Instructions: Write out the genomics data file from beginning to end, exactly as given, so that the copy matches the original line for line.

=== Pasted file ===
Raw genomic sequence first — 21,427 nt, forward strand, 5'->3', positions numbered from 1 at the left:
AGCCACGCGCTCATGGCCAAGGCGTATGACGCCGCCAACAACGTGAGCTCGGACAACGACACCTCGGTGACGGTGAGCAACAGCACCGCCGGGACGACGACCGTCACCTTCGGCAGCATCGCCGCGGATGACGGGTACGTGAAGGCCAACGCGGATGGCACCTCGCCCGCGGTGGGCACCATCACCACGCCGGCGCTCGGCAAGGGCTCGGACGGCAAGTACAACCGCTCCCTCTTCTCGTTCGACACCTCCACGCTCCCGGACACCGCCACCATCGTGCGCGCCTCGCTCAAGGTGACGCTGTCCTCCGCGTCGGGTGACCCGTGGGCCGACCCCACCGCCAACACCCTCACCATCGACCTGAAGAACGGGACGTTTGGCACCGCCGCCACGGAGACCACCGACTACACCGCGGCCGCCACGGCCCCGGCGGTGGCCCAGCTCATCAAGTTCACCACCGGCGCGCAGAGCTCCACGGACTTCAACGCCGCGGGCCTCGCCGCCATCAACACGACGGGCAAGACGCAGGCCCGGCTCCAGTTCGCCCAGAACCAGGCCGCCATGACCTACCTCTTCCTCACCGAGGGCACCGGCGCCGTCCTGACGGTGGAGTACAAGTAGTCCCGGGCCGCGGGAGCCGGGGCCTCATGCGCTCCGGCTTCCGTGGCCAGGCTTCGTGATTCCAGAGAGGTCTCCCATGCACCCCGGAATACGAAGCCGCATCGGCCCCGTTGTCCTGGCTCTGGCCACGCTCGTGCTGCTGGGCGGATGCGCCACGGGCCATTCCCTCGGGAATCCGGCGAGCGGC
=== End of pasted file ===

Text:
Raw genomic sequence first — 21,427 nt, forward strand, 5'->3', positions numbered from 1 at the left:
AGCCACGCGCTCATGGCCAAGGCGTATGACGCCGCCAACAACGTGAGCTCGGACAACGACACCTCGGTGACGGTGAGCAACAGCACCGCCGGGACGACGACCGTCACCTTCGGCAGCATCGCCGCGGATGACGGGTACGTGAAGGCCAACGCGGATGGCACCTCGCCCGCGGTGGGCACCATCACCACGCCGGCGCTCGGCAAGGGCTCGGACGGCAAGTACAACCGCTCCCTCTTCTCGTTCGACACCTCCACGCTCCCGGACACCGCCACCATCGTGCGCGCCTCGCTCAAGGTGACGCTGTCCTCCGCGTCGGGTGACCCGTGGGCCGACCCCACCGCCAACACCCTCACCATCGACCTGAAGAACGGGACGTTTGGCACCGCCGCCACGGAGACCACCGACTACACCGCGGCCGCCACGGCCCCGGCGGTGGCCCAGCTCATCAAGTTCACCACCGGCGCGCAGAGCTCCACGGACTTCAACGCCGCGGGCCTCGCCGCCATCAACACGACGGGCAAGACGCAGGCCCGGCTCCAGTTCGCCCAGAACCAGGCCGCCATGACCTACCTCTTCCTCACCGAGGGCACCGGCGCCGTCCTGACGGTGGAGTACAAGTAGTCCCGGGCCGCGGGAGCCGGGGCCTCATGCGCTCCGGCTTCCGTGGCCAGGCTTCGTGATTCCAGAGAGGTCTCCCATGCACCCCGGAATACGAAGCCGCATCGGCCCCGTTGTCCTGGCTCTGGCCACGCTCGTGCTGCTGGGCGGATGCGCCACGGGCCATTCCCTCGGGAATCCGGCGAGCGGC